Pros: Another option that doesn't require throwing anything away! It's also very scalable—you could make a whole pot of coffee this way. You control over how strong the coffee is and can adjust how long the grounds steep based on your preferences. And—surprise!—it actually tastes pretty good! This is also arguably the easiest way to brew coffee.
Cons: The sieve doesn’t catch the finest coffee grounds—and you might not have a fine mesh sieve lying around.
Would I recommend it?: Yes! This produced a cup of coffee that was actually quite good (and strong). I wouldn't say it's a reason to forgo coffee filters altogether, but it's not a bad backup option, and certainly better than no coffee at all.

What methods have you turned to in tough times? Tell us (please!) in the comments.

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Writing and cooking in Brooklyn.


Lauren December 17, 2019
I ran out of filters a few years ago and used a paper tower. Maybe I'm not a "discernible" coffee drinker, but it works for me. I buy filters when I think of it and don't really worry about running out...but I do usually buy plain white paper towels. A sieve....I think the holes are still too big and I don't like chewing my coffee! OH...and I've been putting my coffee in the freezer for years...that works for me, too.
Karisa L. August 10, 2016
So I went to make coffee this morning and 'gasp' I'm out of coffee filters! And paper towels as well, I know I think I need to go get paper products later today. Anywho, I searched around the house and found some new window screen we are using to build a rabbit hut...I cut a small piece folded it over and maneuvered it to mold my coffee pot filter thingy majiggy, after of course I washed it...now sitting here enjoying my strong coffee with no funny taste, or grounds...I am browsing around looking for other solutions. ..however I believe I may have found my reusable free coffee filter. ....imagination and intuition when desperate for the ever needed java Joe did it for me!
Anne March 16, 2016
What about reusing a paper filter? Especially with Chemex they are so thick, I Think it could work! I will try and report back.
Windischgirl February 23, 2016
Pull out the French Press!
We have also, when camping, made Cowboy Coffee: simply combine ground coffee and water in a pot, boiled to desired strength, then carefully decant it...the grounds do sink to the bottom and although the coffee is cloudy, it tastes so good on a chilly morning while huddled next to the campfire...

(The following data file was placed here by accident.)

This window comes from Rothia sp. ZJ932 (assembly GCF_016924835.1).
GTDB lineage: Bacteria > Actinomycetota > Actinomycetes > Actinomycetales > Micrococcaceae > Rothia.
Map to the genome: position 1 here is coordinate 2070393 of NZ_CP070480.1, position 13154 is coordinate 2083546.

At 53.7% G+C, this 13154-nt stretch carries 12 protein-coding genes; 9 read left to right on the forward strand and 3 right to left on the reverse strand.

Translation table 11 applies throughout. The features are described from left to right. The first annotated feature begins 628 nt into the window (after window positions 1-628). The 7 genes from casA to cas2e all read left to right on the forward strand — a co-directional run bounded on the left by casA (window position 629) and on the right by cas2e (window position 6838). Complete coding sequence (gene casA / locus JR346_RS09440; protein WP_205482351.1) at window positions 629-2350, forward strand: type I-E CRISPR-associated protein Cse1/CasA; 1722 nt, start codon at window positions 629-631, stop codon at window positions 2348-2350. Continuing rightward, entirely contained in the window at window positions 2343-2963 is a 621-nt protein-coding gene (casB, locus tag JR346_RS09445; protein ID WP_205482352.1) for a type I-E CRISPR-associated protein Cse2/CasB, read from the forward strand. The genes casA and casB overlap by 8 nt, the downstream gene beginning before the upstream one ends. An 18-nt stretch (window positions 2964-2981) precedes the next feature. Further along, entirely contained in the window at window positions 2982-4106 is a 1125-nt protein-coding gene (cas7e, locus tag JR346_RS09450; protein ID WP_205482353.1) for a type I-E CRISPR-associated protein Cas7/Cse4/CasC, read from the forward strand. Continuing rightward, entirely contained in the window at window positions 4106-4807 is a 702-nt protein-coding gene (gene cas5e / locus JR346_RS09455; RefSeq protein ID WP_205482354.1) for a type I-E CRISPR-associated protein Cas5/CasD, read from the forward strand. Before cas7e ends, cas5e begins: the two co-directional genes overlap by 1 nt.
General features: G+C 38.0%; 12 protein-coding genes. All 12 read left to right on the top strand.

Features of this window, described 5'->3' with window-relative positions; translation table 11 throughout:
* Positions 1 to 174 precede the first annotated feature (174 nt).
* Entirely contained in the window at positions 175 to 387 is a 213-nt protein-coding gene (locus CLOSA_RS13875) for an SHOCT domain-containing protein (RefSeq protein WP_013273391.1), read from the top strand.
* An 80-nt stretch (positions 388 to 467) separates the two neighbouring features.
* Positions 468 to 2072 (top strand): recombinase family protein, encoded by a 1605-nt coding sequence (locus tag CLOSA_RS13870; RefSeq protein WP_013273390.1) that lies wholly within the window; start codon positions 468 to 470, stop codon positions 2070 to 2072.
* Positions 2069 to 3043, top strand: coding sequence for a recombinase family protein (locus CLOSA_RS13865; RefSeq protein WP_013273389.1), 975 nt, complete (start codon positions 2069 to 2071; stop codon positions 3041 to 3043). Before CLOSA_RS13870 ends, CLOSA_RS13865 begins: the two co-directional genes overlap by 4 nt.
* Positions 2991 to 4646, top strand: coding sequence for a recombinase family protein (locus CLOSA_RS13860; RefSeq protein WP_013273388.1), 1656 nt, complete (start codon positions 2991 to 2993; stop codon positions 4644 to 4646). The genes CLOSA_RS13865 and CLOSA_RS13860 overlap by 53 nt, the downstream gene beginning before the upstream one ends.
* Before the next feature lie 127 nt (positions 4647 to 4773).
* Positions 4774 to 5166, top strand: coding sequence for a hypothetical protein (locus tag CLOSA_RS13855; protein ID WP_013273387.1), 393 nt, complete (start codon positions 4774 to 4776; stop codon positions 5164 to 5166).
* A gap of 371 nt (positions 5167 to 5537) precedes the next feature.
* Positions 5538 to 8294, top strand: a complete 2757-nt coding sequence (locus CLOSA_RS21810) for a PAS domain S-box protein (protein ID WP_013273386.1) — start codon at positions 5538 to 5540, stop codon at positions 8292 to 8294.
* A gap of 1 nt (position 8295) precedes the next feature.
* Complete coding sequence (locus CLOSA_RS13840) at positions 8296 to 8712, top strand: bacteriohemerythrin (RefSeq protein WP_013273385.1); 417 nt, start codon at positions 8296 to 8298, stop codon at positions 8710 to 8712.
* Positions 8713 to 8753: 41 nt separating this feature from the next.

Patty February 16, 2016
Hey Samantha Ritchie - do they make them big enough to cover the hole on this unit in the pic (I call it a Chemex)?
Samantha R. February 15, 2016
Use a loose leaf tea strainer!
Patty February 15, 2016
I have used clean, older cloth handkerchiefs in a pinch. However, why not dispense of the paper waste altogether and purchase a permanent filter? Not expensive, ecological :)
Charlotte V. February 15, 2016
Hmm... I have a yogurt strainer that would probably be perfect for coffee.
702551 February 15, 2016
Knowing what sort of nasty garbage that goes into consumer-grade paper, I'd rather go to the store and buy coffee filters than use a paper towel.

Using a cloth towel is fine, as long as you don't use scented detergent or worse, fabric softener (banned in some countries as some of the components are carcinogenic).

Two options not mentioned: fine mesh strainer (like a chinois etamine) and cheese cloth. The former is basically the equipment used to make espressos or used in devices like French press coffee pots.

Since the author doesn't mention it, it's worth pointing out that in some places, making coffee with grounds floating around is rather typical. It can be done, you just need to be judicious about stopping the pour when it gets too gritty/dense for your tastes.
Smaug February 12, 2016
Permanent coffee filters are available, made of very fine mesh with gold plating- it seems to be a bit problematic getting the size of mesh right; I had one that the water took forever to get through, even with coarse grind- my current one works very well. Haven't had much trouble with paper towels, but I do cut them to cone shape (easy after folding). They work better than coffee filters for filtering used cooking oil.
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Caroline L. February 12, 2016
i love the idea of using a coffee filter to filter cooking oil!